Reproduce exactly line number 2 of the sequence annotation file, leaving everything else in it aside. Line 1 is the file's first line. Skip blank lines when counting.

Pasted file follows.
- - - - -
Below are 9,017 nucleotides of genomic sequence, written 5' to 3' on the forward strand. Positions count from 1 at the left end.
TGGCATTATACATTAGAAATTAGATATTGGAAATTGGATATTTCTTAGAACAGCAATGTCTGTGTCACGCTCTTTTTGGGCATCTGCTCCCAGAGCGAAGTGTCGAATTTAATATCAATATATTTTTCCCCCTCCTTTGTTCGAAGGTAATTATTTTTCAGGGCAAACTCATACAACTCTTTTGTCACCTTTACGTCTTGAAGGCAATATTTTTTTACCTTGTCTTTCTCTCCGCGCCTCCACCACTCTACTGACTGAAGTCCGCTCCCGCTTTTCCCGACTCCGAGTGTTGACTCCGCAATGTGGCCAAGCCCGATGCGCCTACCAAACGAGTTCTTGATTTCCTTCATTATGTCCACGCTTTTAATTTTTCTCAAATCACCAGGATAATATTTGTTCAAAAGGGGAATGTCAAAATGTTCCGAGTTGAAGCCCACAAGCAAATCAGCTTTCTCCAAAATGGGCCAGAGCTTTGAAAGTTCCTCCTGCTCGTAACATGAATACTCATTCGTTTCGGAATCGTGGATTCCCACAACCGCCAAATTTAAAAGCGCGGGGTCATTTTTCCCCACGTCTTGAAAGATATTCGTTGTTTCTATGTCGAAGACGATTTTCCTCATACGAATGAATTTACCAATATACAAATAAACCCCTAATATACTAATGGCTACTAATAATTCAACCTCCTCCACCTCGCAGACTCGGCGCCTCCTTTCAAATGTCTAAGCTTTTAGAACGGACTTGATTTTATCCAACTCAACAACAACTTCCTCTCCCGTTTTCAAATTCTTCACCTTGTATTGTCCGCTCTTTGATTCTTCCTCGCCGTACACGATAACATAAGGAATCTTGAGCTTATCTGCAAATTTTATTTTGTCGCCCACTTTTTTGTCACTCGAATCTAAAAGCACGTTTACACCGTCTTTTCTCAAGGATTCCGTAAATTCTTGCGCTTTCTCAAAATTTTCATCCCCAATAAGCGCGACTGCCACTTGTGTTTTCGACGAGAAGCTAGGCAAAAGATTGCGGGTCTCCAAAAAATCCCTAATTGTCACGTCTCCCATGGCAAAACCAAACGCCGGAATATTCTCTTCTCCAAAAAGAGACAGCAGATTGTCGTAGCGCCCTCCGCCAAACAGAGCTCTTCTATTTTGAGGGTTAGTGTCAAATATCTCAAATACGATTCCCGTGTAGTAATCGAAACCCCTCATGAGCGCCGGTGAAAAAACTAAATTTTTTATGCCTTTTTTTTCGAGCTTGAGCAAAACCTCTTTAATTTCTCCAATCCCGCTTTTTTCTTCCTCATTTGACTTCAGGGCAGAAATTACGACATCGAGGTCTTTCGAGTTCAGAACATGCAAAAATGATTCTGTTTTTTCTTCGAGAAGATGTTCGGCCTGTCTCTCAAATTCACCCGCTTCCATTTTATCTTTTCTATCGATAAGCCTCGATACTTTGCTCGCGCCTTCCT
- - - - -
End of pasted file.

TGGCATTATACATTAGAAATTAGATATTGGAAATTGGATATTTCTTAGAACAGCAATGTCTGTGTCACGCTCTTTTTGGGCATCTGCTCCCAGAGCGAAGTGTCGAATTTAATATCAATATATTTTTCCCCCTCCTTTGTTCGAAGGTAATTATTTTTCAGGGCAAACTCATACAACTCTTTTGTCACCTTTACGTCTTGAAGGCAATATTTTTTTACCTTGTCTTTCTCTCCGCGCCTCCACCACTCTACTGACTGAAGTCCGCTCCCGCTTTTCCCGACTCCGAGTGTTGACTCCGCAATGTGGCCAAGCCCGATGCGCCTACCAAACGAGTTCTTGATTTCCTTCATTATGTCCACGCTTTTAATTTTTCTCAAATCACCAGGATAATATTTGTTCAAAAGGGGAATGTCAAAATGTTCCGAGTTGAAGCCCACAAGCAAATCAGCTTTCTCCAAAATGGGCCAGAGCTTTGAAAGTTCCTCCTGCTCGTAACATGAATACTCATTCGTTTCGGAATCGTGGATTCCCACAACCGCCAAATTTAAAAGCGCGGGGTCATTTTTCCCCACGTCTTGAAAGATATTCGTTGTTTCTATGTCGAAGACGATTTTCCTCATACGAATGAATTTACCAATATACAAATAAACCCCTAATATACTAATGGCTACTAATAATTCAACCTCCTCCACCTCGCAGACTCGGCGCCTCCTTTCAAATGTCTAAGCTTTTAGAACGGACTTGATTTTATCCAACTCAACAACAACTTCCTCTCCCGTTTTCAAATTCTTCACCTTGTATTGTCCGCTCTTTGATTCTTCCTCGCCGTACACGATAACATAAGGAATCTTGAGCTTATCTGCAAATTTTATTTTGTCGCCCACTTTTTTGTCACTCGAATCTAAAAGCACGTTTACACCGTCTTTTCTCAAGGATTCCGTAAATTCTTGCGCTTTCTCAAAATTTTCATCCCCAATAAGCGCGACTGCCACTTGTGTTTTCGACGAGAAGCTAGGCAAAAGATTGCGGGTCTCCAAAAAATCCCTAATTGTCACGTCTCCCATGGCAAAACCAAACGCCGGAATATTCTCTTCTCCAAAAAGAGACAGCAGATTGTCGTAGCGCCCTCCGCCAAACAGAGCTCTTCTATTTTGAGGGTTAGTGTCAAATATCTCAAATACGATTCCCGTGTAGTAATCGAAACCCCTCATGAGCGCCGGTGAAAAAACTAAATTTTTTATGCCTTTTTTTTCGAGCTTGAGCAAAACCTCTTTAATTTCTCCAATCCCGCTTTTTTCTTCCTCATTTGACTTCAGGGCAGAAATTACGACATCGAGGTCTTTCGAGTTCAGAACATGCAAAAATGATTCTGTTTTTTCTTCGAGAAGATGTTCGGCCTGTCTCTCAAATTCACCCGCTTCCATTTTATCTTTTCTATCGATAAGCCTCGATACTTTGCTCGCGCCTTCCT